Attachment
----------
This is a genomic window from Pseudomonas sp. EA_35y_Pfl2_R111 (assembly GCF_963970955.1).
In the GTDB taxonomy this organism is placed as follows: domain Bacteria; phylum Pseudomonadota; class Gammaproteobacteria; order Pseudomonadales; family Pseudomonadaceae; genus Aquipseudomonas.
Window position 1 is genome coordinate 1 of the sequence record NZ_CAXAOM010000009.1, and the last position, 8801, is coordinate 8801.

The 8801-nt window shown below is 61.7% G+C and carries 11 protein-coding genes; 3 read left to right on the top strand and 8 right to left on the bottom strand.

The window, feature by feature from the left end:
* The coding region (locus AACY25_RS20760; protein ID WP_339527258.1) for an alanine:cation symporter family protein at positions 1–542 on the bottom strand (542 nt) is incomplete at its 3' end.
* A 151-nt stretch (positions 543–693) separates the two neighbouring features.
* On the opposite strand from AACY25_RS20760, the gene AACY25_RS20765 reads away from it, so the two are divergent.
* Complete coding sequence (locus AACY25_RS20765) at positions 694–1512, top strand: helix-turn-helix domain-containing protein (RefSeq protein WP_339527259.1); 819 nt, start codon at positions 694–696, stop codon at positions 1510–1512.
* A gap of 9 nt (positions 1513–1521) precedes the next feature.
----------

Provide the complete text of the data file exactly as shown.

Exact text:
This is a genomic window from Pseudomonas sp. EA_35y_Pfl2_R111 (assembly GCF_963970955.1).
In the GTDB taxonomy this organism is placed as follows: domain Bacteria; phylum Pseudomonadota; class Gammaproteobacteria; order Pseudomonadales; family Pseudomonadaceae; genus Aquipseudomonas.
Window position 1 is genome coordinate 1 of the sequence record NZ_CAXAOM010000009.1, and the last position, 8801, is coordinate 8801.

The 8801-nt window shown below is 61.7% G+C and carries 11 protein-coding genes; 3 read left to right on the top strand and 8 right to left on the bottom strand.

The window, feature by feature from the left end:
* The coding region (locus AACY25_RS20760; protein ID WP_339527258.1) for an alanine:cation symporter family protein at positions 1–542 on the bottom strand (542 nt) is incomplete at its 3' end.
* A 151-nt stretch (positions 543–693) separates the two neighbouring features.
* On the opposite strand from AACY25_RS20760, the gene AACY25_RS20765 reads away from it, so the two are divergent.
* Complete coding sequence (locus AACY25_RS20765) at positions 694–1512, top strand: helix-turn-helix domain-containing protein (RefSeq protein WP_339527259.1); 819 nt, start codon at positions 694–696, stop codon at positions 1510–1512.
* A gap of 9 nt (positions 1513–1521) precedes the next feature.